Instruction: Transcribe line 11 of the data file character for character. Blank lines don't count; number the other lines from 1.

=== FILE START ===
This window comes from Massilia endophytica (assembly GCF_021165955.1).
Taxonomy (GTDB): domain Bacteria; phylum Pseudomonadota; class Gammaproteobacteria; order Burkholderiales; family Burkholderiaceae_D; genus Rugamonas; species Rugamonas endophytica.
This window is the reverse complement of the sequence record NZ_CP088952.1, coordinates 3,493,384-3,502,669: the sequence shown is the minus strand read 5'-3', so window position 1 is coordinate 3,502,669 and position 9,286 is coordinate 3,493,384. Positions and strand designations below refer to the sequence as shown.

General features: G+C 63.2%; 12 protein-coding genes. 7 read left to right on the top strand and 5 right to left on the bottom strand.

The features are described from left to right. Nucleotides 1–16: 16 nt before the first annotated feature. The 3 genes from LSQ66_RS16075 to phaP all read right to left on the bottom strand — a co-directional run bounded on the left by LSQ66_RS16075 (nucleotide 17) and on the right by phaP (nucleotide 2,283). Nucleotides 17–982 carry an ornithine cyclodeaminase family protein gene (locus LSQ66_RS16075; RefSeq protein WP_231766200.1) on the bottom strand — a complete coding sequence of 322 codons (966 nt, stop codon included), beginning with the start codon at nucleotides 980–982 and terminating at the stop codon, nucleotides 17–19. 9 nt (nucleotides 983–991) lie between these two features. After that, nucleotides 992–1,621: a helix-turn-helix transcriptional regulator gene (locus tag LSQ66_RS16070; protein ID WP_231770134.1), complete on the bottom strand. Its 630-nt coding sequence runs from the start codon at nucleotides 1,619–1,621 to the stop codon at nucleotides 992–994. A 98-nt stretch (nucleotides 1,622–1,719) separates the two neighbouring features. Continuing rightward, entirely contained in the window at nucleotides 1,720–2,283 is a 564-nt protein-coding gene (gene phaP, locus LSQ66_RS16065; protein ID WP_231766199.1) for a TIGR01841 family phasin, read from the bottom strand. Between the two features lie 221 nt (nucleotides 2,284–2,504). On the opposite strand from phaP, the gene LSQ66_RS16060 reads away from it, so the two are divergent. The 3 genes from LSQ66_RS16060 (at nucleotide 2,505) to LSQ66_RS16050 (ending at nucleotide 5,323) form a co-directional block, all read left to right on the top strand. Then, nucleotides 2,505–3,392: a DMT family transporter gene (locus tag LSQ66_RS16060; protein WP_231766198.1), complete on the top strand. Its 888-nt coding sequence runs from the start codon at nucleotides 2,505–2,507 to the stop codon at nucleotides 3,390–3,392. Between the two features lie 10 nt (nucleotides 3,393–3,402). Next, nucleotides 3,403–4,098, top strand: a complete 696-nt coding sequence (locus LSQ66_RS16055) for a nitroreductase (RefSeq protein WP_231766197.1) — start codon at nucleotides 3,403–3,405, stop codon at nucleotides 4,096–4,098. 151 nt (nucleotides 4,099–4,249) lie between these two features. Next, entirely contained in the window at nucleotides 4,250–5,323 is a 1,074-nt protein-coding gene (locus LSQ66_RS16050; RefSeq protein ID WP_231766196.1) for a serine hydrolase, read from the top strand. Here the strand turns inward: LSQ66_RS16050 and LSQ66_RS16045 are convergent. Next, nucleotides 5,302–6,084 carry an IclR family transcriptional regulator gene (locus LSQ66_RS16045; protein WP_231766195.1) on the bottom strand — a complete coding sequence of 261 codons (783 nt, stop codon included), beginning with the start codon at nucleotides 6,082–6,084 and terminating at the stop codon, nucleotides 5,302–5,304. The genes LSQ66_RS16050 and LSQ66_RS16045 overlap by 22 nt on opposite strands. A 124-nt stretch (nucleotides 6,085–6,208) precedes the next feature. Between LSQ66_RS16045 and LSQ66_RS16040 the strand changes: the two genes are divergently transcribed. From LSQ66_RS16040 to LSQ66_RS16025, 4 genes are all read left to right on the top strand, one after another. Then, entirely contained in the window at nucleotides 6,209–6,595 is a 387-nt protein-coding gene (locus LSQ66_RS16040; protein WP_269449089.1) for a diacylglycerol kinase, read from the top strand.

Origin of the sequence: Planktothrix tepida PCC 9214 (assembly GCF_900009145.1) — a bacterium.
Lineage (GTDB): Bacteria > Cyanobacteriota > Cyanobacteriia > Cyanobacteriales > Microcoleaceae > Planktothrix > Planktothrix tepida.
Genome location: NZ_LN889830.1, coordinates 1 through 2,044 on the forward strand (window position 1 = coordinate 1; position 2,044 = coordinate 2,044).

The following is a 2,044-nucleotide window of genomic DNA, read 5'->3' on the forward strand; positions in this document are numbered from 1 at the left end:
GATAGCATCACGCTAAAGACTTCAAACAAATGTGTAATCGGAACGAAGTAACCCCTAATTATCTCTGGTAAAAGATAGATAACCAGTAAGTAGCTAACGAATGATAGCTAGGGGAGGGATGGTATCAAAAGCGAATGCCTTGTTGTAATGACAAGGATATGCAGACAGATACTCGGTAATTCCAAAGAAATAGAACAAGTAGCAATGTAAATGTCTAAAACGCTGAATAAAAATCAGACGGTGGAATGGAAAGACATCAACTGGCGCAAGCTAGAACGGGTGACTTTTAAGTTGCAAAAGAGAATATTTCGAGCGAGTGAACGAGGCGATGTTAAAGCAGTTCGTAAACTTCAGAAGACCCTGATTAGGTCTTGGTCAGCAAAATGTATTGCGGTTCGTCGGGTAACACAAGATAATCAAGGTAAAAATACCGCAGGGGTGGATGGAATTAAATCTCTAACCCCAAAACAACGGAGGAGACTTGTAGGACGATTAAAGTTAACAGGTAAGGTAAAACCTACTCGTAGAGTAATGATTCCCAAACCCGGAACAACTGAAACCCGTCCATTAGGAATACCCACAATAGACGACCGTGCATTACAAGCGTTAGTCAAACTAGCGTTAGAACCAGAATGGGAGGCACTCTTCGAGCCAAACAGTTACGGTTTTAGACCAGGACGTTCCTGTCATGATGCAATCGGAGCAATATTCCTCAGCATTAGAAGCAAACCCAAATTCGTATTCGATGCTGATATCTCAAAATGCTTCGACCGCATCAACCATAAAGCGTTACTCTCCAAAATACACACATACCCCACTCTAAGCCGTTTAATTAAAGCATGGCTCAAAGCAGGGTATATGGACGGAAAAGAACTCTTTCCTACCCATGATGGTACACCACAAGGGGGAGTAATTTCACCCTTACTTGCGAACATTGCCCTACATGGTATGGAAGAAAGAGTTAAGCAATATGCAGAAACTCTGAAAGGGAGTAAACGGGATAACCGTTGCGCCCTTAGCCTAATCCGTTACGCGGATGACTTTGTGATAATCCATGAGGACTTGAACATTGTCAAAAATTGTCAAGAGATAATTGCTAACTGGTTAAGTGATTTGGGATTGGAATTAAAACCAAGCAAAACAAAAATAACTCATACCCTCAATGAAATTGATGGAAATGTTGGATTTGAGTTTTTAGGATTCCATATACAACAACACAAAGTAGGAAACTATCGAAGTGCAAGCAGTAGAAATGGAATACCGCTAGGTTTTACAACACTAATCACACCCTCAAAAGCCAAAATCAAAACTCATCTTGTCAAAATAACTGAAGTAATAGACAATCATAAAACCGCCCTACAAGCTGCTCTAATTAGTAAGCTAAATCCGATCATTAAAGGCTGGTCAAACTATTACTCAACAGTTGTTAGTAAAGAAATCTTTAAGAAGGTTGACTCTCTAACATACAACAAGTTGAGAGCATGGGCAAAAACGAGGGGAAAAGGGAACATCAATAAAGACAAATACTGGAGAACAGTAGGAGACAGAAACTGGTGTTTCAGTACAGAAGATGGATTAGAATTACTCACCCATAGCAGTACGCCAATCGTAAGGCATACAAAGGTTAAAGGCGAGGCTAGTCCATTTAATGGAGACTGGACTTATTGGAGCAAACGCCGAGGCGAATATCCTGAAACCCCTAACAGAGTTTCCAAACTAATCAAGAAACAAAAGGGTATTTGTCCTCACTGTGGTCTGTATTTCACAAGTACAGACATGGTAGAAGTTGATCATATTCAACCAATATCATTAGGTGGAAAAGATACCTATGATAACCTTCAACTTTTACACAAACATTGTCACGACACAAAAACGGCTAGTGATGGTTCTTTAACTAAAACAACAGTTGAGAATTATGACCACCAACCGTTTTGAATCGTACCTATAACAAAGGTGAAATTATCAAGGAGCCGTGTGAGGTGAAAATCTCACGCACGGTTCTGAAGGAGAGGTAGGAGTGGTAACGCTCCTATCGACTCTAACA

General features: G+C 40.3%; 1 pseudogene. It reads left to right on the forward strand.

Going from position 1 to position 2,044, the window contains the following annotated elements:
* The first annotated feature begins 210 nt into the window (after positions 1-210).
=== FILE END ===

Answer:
General features: G+C 40.3%; 1 pseudogene. It reads left to right on the forward strand.